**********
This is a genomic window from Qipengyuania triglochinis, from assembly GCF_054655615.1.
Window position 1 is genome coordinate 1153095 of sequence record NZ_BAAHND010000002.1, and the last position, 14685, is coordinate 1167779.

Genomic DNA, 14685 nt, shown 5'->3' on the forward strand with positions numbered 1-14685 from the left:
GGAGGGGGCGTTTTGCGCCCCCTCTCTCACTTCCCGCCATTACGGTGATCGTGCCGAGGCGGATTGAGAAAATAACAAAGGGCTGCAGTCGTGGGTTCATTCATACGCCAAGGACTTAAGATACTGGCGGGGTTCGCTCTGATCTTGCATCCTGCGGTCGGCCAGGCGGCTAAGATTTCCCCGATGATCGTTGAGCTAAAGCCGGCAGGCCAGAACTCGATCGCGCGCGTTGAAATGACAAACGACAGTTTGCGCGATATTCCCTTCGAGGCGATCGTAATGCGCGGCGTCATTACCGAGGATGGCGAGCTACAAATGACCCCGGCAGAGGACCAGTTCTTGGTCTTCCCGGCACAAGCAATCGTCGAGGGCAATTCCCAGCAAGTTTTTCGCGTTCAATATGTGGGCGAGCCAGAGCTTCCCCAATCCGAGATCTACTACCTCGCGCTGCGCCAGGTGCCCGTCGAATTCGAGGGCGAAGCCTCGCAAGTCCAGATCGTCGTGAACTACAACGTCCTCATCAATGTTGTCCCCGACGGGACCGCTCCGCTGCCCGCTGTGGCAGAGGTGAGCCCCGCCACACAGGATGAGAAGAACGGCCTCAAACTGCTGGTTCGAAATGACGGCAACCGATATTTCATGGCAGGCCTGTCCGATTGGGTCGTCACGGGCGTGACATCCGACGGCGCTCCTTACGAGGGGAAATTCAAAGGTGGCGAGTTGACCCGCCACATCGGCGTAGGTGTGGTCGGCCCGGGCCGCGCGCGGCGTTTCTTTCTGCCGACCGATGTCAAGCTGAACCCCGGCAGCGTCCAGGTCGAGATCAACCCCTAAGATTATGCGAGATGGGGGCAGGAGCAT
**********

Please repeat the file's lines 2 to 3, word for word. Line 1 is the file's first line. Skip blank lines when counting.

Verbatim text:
Window position 1 is genome coordinate 1153095 of sequence record NZ_BAAHND010000002.1, and the last position, 14685, is coordinate 1167779.

Genomic DNA, 14685 nt, shown 5'->3' on the forward strand with positions numbered 1-14685 from the left: